We’ll jump ahead 150 years, and we can see in that time that concern with manuscripts has spread out from the institution to include the realm of the scholar. This example is from N.R. Ker’s Catalogue of Manuscripts Containing Anglo-Saxon, rather than focusing on the books in a particular collection it is focused on a class of manuscripts, regardless of where they are physically located. The description is in the vernacular, and has more detail in every regard. The text is divided into sections as well: General description; codicological description; discussion of the hands; and provenance.
And now we arrive at today, and to the next major change to come to manuscript descriptions, again due to new technology. Libraries around the world, including here at Penn, are writing our manuscript descriptions using code instead of on paper, and publishing them online along with digital images of the manuscript pages, so people can not only read about our manuscripts, but also see images of them and use our data to create new things. We use the data ourselves, for example in OPenn (Primary digital resources available to everyone!) we build websites from our manuscript descriptions to make them available to the widest possible audience.
I want to close by giving a shout-out to the Schoenberg Database of Manuscripts, directed by Lynn Ransom, which is pushing the definition of manuscript descriptions in new scholarly directions. In the SDBM, a manuscript is described temporally, through entries that describe where a book was at particular moments in time (either in published catalogs, or through personal observation). As scholarly needs continue to change, and technology makes new things possible, the description of manuscripts will likewise continue to change around these, even as they have already over the last 800 years.
So you’ve just digitized medieval manuscripts from your collection and you’re putting them online. Congratulations! That’s great. Online access to manuscripts is so important, for scholars and students and lots of other people, too (I know a tattoo artist who depends on digital images for design ideas). As the number of collections available online has grown in recent years (DMMAP lists 545 institutions offering at least one digitized manuscript), the use of digital manuscripts by medievalists has grown right along with supply. If you’re a medievalist and you study manuscripts, I’m confident that you regularly use digital images of manuscripts. So every new manuscript online is a celebration. But now, you who are making digitized medieval manuscripts available online, tell us more. How, exactly, are you making your manuscripts available? And please don’t say you’re making them freely available online.
I hate this phrase. It makes my teeth clench and my heart beat faster. It makes me feel this way because it doesn’t actually tell me anything at all. I know you are publishing your images online, because where else would you publish them (the age of CDRom for these things is long gone) and I know they are going to be free, because otherwise you’d be making a very different kind of announcement and I would be making a very different kind of complaint (I’m looking at you, Codices Vossiani Latini Online). What else can you tell me?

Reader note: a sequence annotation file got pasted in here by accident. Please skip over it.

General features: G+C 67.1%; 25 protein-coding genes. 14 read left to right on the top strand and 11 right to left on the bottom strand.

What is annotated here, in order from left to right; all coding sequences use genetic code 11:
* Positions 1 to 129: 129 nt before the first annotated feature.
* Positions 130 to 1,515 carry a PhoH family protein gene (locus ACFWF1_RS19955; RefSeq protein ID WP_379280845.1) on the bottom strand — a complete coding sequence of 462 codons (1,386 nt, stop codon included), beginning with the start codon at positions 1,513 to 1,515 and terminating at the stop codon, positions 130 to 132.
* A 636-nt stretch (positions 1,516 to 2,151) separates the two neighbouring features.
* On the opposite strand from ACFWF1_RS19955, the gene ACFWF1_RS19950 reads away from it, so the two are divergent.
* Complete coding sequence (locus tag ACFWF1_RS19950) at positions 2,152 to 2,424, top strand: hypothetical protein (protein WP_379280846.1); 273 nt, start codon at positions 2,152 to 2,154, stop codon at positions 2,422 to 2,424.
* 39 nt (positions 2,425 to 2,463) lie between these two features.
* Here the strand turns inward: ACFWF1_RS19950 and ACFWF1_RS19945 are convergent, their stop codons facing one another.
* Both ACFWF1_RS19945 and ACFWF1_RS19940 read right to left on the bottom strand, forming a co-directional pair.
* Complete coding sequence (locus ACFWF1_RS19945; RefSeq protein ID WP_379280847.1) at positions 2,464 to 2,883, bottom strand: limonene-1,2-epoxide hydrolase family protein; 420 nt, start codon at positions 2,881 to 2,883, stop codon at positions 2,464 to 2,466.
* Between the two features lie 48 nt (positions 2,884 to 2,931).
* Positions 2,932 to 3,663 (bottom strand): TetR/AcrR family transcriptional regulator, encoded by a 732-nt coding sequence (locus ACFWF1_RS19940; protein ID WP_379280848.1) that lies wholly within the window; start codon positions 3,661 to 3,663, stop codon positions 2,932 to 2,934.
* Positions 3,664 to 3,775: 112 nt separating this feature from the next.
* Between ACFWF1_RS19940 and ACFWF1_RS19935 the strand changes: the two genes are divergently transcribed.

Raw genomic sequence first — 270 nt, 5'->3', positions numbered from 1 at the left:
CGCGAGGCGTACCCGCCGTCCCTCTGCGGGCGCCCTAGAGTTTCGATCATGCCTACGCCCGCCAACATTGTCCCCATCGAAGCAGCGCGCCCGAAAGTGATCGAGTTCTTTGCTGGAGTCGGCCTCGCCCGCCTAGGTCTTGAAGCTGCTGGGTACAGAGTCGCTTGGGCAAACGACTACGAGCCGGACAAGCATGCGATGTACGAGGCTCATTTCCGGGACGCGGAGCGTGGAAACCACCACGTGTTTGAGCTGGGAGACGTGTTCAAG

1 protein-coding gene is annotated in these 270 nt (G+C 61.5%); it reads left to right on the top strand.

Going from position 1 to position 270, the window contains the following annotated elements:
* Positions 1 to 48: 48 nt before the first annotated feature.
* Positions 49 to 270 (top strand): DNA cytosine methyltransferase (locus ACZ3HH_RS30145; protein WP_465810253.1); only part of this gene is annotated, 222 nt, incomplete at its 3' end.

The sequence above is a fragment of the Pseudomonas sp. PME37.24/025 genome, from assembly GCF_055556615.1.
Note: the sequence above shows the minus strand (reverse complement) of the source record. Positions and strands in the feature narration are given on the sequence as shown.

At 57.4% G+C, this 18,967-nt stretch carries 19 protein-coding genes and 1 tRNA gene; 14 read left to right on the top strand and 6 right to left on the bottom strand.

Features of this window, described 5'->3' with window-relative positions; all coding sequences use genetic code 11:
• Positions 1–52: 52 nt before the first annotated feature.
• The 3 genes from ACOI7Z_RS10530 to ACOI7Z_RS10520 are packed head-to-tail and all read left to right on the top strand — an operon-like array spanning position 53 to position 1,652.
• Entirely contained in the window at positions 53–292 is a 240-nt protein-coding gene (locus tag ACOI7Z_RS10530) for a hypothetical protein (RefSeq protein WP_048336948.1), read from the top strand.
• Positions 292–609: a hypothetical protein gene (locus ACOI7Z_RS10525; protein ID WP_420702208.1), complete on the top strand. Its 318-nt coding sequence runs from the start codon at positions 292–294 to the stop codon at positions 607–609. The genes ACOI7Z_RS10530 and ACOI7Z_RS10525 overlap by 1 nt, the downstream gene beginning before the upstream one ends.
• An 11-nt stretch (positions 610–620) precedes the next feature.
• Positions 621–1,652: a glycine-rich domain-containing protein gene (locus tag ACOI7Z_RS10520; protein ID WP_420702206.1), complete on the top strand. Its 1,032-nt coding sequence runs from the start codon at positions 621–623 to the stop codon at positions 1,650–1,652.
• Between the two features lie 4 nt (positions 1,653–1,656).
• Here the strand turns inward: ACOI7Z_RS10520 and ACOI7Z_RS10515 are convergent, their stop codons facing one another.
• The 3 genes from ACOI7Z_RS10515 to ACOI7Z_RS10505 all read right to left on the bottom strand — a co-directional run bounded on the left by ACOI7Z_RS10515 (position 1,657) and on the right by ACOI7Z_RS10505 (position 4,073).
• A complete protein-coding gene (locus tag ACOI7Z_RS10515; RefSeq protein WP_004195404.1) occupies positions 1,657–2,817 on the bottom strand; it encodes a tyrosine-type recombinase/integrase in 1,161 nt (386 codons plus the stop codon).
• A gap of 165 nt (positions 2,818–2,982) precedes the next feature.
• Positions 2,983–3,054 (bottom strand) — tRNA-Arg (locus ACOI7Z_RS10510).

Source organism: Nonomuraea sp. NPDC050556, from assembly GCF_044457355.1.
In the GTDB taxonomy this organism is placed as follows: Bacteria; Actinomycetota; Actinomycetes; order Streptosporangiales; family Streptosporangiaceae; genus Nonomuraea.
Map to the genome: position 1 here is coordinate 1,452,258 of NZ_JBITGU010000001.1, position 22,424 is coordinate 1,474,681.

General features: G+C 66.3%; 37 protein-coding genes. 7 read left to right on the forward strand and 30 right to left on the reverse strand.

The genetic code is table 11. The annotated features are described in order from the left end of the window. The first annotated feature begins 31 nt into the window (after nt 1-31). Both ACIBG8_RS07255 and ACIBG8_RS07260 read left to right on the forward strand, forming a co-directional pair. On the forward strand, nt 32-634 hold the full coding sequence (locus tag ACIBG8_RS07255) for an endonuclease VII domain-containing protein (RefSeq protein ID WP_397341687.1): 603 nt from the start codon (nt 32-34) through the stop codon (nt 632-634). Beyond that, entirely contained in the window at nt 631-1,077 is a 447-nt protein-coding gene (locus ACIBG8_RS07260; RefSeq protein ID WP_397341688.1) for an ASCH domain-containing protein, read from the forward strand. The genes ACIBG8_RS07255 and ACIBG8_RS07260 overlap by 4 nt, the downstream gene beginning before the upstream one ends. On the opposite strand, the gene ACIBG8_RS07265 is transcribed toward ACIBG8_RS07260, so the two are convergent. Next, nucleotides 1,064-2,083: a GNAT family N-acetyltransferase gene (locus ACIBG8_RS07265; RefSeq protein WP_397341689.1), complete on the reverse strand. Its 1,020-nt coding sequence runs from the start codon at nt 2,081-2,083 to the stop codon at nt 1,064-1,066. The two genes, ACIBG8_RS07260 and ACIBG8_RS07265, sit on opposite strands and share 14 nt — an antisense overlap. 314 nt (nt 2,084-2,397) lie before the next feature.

Here are the questions I want answered when I read about an online manuscript collection.
How can I find your manuscripts? Is there a search and browse function on your site, or do I have to know what I’m looking for when I come in?
Will your images be served through the International Image Interoperability Framework (IIIF)? IIIF has become very popular recently, and for good reason – it enables users to pull manuscripts from any IIIF-compliant repository into a single interface, for example comparing manuscripts from different institutions in a single browser window. A user will need access to the IIIF manifests to make this work – the manifest is essentially a file containing metadata about the manuscript and a list of links to image files. So, if you are using IIIF, will the manifests be easily accessible so I can use them for my own purposes? (For reference, e-codices links IIIF manifests to each manuscript record, and it couldn’t be easier to find them.)
How can I get your images? I know you’re proud of your interface, but I might want to do something else with your images, either download them to my own machine or point to them from an interface I’ve built myself or borrowed from someone else (maybe using IIIF, but maybe not). If you provide IIIF manifests I have a list of URLs I can use to point to or download your image files (more or less, depending on how your server works), but if you’re not using IIIF, is there some other way I can easily get a list of image URLs for a manuscript? For example, OPenn and The Digital Walters publish TEI documents with facsimile lists. If you can’t provide a list, can you at least share how your urls are constructed? If I know how they’re made I can probably figure out how to build them myself.